Wednesday, March 01, 2006
How funky is your French chicken?
How funky is your chicken?
Very funky, according to the mass hysteria sweeping through Gaul these days. France may not have come home with myriad gold medals at this year’s Olympic Games, but that country has the esteemed international honor of being the first European country to suffer an outbreak of the A(H5N1) strain of avian influenza among its poultry.
According to President Jacques Chirac, “a completely unjustified sort of total panic” is sweeping the country. That’s so … American of them, isn’t it? Honestly, “panic” is not usually a noun associated with French culture. The average Frenchman thrown before a large bus traveling at 60 km/hr carrying fierce guerrilla soldiers with machetti guns blowing nuclear gas into the air would certainly wait to finish his cigarette, sip his espresso and engage in a political debate before moving out of the way. Yet France’s feathers have been ruffled and even the most ostensibly calm of the Gallic clan are worried.
My co-worker has been planning an already-paid-for trip to La Réunion for a long time now, and has decided to go despite the threat of the bird flu in that region. This has inspired incessant whispering around the office “Did you hear Marjorie is headed to –gasp! – La Réunion?” They think it’s crazier than peanut butter. President Jacques Chirac, however, doesn’t seem the least bit alarmed and has been dining on all forms of the national bird nearly every day to prove to the French people that there is no danger in eating poultry. According to our jolly Jacques, there is “absolutely no danger in eating poultry and eggs.” However, direct contact with infected chickens can cause human contagion. Giving further proof of the dangers of that old wives tale warning: “don’t play with your food.”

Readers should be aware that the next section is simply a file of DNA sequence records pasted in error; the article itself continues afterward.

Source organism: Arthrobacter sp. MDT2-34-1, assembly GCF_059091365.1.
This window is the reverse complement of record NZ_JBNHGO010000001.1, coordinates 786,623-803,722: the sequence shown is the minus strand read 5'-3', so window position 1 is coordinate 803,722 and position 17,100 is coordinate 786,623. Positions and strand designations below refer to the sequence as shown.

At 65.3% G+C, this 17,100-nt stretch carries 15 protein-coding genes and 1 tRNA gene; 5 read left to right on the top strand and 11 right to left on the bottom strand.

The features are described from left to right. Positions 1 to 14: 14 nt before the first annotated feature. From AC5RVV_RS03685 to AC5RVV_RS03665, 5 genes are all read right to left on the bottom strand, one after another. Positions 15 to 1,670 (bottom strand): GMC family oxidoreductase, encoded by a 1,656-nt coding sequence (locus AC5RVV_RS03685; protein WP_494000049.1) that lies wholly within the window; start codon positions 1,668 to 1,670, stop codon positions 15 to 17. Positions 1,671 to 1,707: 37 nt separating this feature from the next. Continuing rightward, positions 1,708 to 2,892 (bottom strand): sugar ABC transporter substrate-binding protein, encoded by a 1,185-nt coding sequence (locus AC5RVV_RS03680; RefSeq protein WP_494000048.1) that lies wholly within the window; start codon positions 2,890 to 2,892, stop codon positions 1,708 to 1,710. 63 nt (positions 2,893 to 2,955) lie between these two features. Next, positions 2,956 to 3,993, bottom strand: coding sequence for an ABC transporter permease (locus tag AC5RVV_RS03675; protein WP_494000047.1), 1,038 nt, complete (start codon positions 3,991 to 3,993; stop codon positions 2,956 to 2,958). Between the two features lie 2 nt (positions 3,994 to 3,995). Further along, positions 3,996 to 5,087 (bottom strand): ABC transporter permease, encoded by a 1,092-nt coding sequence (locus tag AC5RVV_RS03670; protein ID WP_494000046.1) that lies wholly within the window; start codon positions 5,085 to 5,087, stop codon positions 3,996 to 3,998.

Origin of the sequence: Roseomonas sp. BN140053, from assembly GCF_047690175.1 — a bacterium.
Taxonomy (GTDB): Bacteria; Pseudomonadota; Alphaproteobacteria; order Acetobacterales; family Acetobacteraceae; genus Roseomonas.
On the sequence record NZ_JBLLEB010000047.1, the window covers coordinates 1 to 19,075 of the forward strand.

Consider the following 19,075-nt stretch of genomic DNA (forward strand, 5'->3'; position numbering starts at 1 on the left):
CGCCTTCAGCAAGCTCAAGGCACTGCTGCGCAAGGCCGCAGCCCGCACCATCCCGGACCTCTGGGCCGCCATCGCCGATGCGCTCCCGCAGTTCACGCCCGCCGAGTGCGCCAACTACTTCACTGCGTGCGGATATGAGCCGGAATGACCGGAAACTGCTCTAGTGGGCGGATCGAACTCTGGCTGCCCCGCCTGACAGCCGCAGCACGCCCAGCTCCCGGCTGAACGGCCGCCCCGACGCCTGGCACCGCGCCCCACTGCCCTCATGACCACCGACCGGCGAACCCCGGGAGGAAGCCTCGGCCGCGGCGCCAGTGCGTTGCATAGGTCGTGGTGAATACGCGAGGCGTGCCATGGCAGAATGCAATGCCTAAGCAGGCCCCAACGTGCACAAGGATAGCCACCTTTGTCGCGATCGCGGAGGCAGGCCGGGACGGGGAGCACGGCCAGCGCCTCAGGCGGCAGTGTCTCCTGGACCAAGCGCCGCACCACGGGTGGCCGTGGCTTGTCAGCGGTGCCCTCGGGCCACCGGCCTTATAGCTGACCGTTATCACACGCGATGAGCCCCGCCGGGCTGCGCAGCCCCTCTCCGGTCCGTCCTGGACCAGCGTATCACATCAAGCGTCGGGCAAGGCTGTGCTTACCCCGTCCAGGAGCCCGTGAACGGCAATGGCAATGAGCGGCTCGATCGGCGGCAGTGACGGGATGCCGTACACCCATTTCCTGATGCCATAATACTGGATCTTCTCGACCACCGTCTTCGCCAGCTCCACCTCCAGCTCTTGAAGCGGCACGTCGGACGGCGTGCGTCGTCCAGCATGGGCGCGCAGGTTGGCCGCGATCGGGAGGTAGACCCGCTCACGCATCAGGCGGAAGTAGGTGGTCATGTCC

The French government has taken precautionary measures and has ordered its birds confined to pens in addition to quarantining the areas where infected poultry have been found to ensure no “fowl play.” I’ve also personally received a great deal of mail from the Paris Mairie telling me that, after I recycle my bottles according to national separating standards – I knew I shouldn’t have thrown my syringes in the can with the white lid! – I am encouraged to enjoy a well-cooked Coq-au-vin and a glass of Bordeaux as I place a Beret over my head and chant the Marseillaise. No, wait, stop! Who am I kidding? That’s crazy talk! Poultry is to be eaten accompanied by white wine.
While the deaths associated with this outbreak of the virus are, bien sur!, no laughing matter, the avian jokes that the scare has inspired are almost too easy. Q: Why did the French chicken cross the road? R: It didn’t. It’s dead.
Knock Knock. Who’s there? French chicken. French chicken who? Exactly.
And just the other day, I witnessed young French schoolchildren playing an innocent game of: “Duck, Duck, Duck, Duck… Oh merde!” Good thing Mary had a little lamb is all I have to say.
And, sorry Disney, the sky isn’t falling anymore, Chicken Little; you are.
So cock-a-doodle don’t be playing with any nearby chicks for the time being until we’re sure that the avian influenza threat has passed. Until then, abide by old French proverb, “When life gives you dead ducks, make foie gras.”